Victims of Mexico’s devastating drug war and their families will have a pathway for compensation under a new law enacted Wednesday by President Enrique Pena Nieto.
The law, approved by Mexico’s Congress last April, creates a fund that provides the relatives of victims killed as a result of drug war-related violence with up to $70,000 in compensation. The fund will also compensate survivors of such violence.
"There are thousands of people who sadly have lost a loved one, their children, their spouses, their siblings. There are thousands of people who have suffered the havoc wrought by violence," Pena Nieto said, the BBC reported. "With this law, the Mexican state hopes to give hope and comfort to victims and their families."
According to Mexican Attorney General Jesus Marillo, an estimated 70,000 people have been killed -- with roughly 9,000 bodies unidentified -- in the drug war since 2006, when then-President Felipe Calderon launched a massive crackdown on drug cartels.
The Mexican government has not indicated how much will be set aside for the fund, or how the money will be raised.
The law has received some praise for beginning to address the rights of the victims of Mexico’s bloody drug war.
“It is a necessary step, meaningful and of full legitimacy, and it is on the path to give Mexico a state policy and effective mechanisms to ensure their rights when faced with excruciating pain and precarious situations,” said Javier Hernandez Valencia, the representative in Mexico of the United Nations High Commission for Human rights, according to Al Jazeera.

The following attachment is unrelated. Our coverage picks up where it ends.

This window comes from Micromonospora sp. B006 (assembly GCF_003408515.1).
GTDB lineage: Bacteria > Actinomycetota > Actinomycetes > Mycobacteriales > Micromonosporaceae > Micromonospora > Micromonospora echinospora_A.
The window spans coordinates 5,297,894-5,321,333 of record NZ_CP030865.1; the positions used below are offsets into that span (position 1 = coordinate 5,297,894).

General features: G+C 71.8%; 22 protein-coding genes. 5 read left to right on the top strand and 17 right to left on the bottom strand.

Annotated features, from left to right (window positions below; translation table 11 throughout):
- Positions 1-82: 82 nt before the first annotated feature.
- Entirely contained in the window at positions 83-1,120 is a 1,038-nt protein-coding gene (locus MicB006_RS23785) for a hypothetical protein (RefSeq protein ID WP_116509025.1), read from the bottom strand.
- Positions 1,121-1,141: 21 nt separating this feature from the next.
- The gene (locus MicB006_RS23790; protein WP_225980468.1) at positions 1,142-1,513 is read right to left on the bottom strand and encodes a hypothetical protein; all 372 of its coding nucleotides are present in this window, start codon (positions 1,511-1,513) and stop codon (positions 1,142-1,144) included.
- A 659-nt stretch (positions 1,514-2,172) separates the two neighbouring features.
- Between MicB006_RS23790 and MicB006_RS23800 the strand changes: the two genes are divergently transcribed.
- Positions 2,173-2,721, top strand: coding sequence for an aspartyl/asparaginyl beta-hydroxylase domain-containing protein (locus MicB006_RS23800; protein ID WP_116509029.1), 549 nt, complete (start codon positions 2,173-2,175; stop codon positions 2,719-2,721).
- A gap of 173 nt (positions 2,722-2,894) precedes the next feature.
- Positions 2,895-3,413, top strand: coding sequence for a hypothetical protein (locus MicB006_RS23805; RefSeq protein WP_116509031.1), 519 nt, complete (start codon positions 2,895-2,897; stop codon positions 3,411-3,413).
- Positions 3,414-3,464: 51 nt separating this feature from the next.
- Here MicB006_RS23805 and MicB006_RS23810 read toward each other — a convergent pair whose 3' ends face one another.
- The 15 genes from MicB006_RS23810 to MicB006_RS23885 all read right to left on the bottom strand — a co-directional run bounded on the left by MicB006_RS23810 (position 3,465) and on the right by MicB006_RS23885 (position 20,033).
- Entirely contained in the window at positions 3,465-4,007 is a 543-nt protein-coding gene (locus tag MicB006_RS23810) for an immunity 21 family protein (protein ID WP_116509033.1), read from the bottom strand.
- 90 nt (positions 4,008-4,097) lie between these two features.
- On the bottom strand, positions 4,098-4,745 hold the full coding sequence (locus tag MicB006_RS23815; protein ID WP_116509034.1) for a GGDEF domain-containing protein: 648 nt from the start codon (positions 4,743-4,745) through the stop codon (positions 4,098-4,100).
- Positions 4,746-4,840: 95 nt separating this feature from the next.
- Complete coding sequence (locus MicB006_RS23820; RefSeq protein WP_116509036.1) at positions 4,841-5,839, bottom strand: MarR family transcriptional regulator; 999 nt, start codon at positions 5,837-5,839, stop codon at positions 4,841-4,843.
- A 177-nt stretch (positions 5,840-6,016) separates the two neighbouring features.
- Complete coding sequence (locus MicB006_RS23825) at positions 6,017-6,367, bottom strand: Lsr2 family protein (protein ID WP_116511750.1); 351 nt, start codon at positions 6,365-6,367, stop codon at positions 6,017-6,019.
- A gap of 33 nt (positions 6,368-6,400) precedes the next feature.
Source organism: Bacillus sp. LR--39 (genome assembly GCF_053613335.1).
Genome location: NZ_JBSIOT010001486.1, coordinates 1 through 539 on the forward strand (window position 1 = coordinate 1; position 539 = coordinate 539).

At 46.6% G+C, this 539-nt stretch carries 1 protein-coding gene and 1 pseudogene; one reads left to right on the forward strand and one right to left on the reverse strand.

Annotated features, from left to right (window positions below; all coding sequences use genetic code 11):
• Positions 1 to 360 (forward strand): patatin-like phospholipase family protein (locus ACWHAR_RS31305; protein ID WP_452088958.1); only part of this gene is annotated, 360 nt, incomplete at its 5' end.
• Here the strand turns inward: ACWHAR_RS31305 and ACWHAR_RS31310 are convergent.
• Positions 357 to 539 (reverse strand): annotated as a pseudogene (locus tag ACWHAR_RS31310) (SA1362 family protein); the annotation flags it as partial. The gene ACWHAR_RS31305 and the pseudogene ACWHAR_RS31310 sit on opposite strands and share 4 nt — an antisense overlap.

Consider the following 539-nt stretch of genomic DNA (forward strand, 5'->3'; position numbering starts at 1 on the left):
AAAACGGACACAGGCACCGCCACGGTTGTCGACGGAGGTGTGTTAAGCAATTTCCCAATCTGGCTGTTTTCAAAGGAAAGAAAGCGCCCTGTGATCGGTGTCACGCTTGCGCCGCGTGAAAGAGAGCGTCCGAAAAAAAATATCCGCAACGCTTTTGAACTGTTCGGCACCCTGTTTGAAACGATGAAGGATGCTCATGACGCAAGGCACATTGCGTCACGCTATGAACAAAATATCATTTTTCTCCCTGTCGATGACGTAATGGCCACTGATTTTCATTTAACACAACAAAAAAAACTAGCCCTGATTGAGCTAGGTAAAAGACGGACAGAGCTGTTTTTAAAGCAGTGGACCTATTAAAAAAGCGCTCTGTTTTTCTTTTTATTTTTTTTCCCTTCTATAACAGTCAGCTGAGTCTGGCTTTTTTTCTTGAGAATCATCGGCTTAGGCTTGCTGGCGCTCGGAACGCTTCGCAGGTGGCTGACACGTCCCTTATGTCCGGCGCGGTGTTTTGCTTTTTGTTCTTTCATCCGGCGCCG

Interior Secretary Miguel Angel Osorio Chong gave a measured response to the law’s enactment, addressing concerns among victims and their families that the law might only be lip service.
"Good laws are not enough to ensure justice. They have to be implemented," he said, according to the BBC.
The law has been criticized for its lack of specificity regarding who is classified as a victim and for only referring to victims of federal crimes.
Alejandro Marti, a businessman who founded the drug war victims advocacy group Mexico SOS after his son was kidnapped and murdered, said the law fell short of ensuring human rights.
“We know that any law can be improved, but we are concerned that this regulation does not try to meet human rights objectives,” Marti said, Al Jazeera reported.
Ryan Villarreal reports on foreign affairs with a focus on Latin America. He also covers human rights and environmental issues worldwide....